The Complex Trial Protocol (CTP): A new, countermeasure-resistant, accurate, P300-based method for detection of concealed information

J. Peter Rosenfeld, Elena Labkovsky, Michael Winograd, Ming A. Lui, Catherine Vandenboom, Erica Chedid

Research output: Contribution to journalArticlepeer-review

131 Scopus citations

Abstract

A new P300-based concealed information test is described. A rare probe or frequent irrelevant stimulus appears in the same trial in which a target or nontarget later appears. One response follows the first stimulus and uses the same button press regardless of stimulus type. A later second stimulus then appears: target or nontarget. The subject presses one button for a target, another for a nontarget. A P300 to the first stimulus indicates probe recognition. One group was tested in 3 weeks for denied recognition of familiar information. Weeks 1 and 3 were guilty conditions; Week 2 was a countermeasure (CM) condition. The probe-irrelevant differences were significant in all weeks, and percent hits were >90%. Attempted CM use was detectable via elevated reaction time to the first stimulus. In a replication, results were similar. False positive rates for both studies varied from 0 to.08, yielding J. B. Grier (1971) A′ values from.9 to 1.0.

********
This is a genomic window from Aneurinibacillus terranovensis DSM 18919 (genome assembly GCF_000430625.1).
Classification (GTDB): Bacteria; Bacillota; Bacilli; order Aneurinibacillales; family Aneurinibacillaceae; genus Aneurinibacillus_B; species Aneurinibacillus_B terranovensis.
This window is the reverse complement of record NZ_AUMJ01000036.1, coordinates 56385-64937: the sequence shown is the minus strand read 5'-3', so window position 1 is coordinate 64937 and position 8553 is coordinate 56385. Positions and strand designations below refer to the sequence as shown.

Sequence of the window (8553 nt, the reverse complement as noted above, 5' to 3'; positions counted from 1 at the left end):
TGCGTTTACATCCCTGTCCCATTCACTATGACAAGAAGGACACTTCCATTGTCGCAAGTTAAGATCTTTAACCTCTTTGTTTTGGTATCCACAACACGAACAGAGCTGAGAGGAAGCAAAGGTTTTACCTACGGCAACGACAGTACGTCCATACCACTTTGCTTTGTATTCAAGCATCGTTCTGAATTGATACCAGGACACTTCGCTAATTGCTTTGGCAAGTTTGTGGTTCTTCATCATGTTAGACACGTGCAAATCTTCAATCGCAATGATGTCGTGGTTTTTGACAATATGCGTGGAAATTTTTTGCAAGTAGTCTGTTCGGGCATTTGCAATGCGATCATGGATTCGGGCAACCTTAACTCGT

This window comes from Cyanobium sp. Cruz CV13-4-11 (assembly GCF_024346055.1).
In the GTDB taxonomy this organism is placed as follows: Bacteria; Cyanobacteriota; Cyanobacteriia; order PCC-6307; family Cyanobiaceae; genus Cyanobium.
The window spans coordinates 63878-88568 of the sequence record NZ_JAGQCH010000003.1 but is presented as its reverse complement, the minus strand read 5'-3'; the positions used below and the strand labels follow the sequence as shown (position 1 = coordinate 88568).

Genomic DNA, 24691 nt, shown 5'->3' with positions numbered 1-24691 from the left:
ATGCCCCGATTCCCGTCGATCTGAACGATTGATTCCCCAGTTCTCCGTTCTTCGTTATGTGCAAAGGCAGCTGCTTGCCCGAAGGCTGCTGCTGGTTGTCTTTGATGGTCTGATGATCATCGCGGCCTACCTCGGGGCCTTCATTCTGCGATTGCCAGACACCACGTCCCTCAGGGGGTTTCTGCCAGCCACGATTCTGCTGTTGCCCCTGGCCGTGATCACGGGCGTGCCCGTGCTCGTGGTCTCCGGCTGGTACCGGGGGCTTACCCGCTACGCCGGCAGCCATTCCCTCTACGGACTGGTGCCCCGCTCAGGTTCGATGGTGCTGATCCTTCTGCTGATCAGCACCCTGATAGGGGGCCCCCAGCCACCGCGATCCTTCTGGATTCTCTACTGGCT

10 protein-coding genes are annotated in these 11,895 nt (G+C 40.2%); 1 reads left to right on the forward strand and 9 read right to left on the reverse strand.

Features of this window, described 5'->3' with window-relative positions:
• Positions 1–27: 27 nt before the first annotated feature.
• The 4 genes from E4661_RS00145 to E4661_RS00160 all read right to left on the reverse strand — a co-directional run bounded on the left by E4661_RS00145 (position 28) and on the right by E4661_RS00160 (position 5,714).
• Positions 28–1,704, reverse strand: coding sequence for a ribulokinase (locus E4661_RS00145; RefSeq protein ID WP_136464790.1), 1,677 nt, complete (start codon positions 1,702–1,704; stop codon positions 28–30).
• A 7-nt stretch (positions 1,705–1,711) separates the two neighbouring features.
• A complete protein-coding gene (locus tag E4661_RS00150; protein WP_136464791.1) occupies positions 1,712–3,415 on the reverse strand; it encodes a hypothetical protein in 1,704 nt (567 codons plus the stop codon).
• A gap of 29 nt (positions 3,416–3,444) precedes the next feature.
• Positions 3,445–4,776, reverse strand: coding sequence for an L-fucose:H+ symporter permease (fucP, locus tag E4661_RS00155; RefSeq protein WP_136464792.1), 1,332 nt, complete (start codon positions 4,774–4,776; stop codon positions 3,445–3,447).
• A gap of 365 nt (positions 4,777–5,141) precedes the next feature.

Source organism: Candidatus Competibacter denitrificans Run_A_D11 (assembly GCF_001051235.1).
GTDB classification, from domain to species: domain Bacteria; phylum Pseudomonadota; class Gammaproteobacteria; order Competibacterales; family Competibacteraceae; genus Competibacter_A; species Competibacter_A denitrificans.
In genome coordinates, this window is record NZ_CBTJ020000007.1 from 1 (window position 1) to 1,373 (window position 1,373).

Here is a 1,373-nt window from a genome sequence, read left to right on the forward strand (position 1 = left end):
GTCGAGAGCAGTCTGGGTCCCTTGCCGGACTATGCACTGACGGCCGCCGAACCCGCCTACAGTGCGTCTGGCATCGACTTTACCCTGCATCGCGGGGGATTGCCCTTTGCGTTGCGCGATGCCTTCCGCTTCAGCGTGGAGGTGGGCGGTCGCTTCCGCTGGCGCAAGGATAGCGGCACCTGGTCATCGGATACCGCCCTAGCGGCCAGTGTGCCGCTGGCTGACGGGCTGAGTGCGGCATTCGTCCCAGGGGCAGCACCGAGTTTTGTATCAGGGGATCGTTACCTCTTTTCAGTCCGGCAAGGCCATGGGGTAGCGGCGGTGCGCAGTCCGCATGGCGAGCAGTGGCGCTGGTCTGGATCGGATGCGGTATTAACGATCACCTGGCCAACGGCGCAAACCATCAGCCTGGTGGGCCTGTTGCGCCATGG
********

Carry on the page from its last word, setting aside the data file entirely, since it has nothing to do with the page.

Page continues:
Original languageEnglish (US)
Pages (from-to)906-919
Number of pages14
JournalPsychophysiology
Volume45
Issue number6
DOIs
StatePublished - Nov 1 2008

Keywords

  • Concealed information tests
  • Credibility assessment
  • Event-related potentials
  • Guilty knowledge tests
  • Lie detection
  • P300
  • Psychophysiological detection of deception

ASJC Scopus subject areas

  • Neuroscience(all)
  • Neuropsychology and Physiological Psychology
  • Experimental and Cognitive Psychology
  • Neurology
  • Endocrine and Autonomic Systems
  • Developmental Neuroscience
  • Cognitive Neuroscience
  • Biological Psychiatry

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